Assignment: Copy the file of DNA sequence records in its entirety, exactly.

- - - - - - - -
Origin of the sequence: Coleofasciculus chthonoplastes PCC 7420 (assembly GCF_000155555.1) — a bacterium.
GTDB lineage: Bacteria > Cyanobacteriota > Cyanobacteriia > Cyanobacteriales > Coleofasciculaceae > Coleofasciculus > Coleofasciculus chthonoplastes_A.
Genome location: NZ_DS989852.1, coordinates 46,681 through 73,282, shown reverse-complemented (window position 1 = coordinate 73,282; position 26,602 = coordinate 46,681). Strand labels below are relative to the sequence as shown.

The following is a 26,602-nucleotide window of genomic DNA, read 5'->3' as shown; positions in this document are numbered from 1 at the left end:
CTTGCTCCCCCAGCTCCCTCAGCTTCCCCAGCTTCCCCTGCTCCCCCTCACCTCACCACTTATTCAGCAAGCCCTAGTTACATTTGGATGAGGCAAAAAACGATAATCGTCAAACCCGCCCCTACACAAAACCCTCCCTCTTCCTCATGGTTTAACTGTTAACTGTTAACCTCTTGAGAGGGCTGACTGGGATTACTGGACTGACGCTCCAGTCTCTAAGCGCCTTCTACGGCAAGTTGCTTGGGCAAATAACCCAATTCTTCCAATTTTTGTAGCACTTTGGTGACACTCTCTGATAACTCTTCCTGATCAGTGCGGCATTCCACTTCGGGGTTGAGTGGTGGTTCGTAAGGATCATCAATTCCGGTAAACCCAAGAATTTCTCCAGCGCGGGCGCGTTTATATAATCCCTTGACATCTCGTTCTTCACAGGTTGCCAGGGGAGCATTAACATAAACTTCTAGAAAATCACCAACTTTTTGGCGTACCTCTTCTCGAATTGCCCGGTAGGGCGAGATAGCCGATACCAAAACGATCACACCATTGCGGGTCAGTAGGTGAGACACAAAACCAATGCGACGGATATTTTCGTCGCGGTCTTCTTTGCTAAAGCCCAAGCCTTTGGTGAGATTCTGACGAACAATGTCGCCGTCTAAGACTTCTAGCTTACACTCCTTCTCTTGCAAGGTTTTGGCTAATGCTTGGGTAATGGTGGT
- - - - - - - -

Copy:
Origin of the sequence: Coleofasciculus chthonoplastes PCC 7420 (assembly GCF_000155555.1) — a bacterium.
GTDB lineage: Bacteria > Cyanobacteriota > Cyanobacteriia > Cyanobacteriales > Coleofasciculaceae > Coleofasciculus > Coleofasciculus chthonoplastes_A.
Genome location: NZ_DS989852.1, coordinates 46,681 through 73,282, shown reverse-complemented (window position 1 = coordinate 73,282; position 26,602 = coordinate 46,681). Strand labels below are relative to the sequence as shown.

The following is a 26,602-nucleotide window of genomic DNA, read 5'->3' as shown; positions in this document are numbered from 1 at the left end:
CTTGCTCCCCCAGCTCCCTCAGCTTCCCCAGCTTCCCCTGCTCCCCCTCACCTCACCACTTATTCAGCAAGCCCTAGTTACATTTGGATGAGGCAAAAAACGATAATCGTCAAACCCGCCCCTACACAAAACCCTCCCTCTTCCTCATGGTTTAACTGTTAACTGTTAACCTCTTGAGAGGGCTGACTGGGATTACTGGACTGACGCTCCAGTCTCTAAGCGCCTTCTACGGCAAGTTGCTTGGGCAAATAACCCAATTCTTCCAATTTTTGTAGCACTTTGGTGACACTCTCTGATAACTCTTCCTGATCAGTGCGGCATTCCACTTCGGGGTTGAGTGGTGGTTCGTAAGGATCATCAATTCCGGTAAACCCAAGAATTTCTCCAGCGCGGGCGCGTTTATATAATCCCTTGACATCTCGTTCTTCACAGGTTGCCAGGGGAGCATTAACATAAACTTCTAGAAAATCACCAACTTTTTGGCGTACCTCTTCTCGAATTGCCCGGTAGGGCGAGATAGCCGATACCAAAACGATCACACCATTGCGGGTCAGTAGGTGAGACACAAAACCAATGCGACGGATATTTTCGTCGCGGTCTTCTTTGCTAAAGCCCAAGCCTTTGGTGAGATTCTGACGAACAATGTCGCCGTCTAAGACTTCTAGCTTACACTCCTTCTCTTGCAAGGTTTTGGCTAATGCTTGGGTAATGGTGGT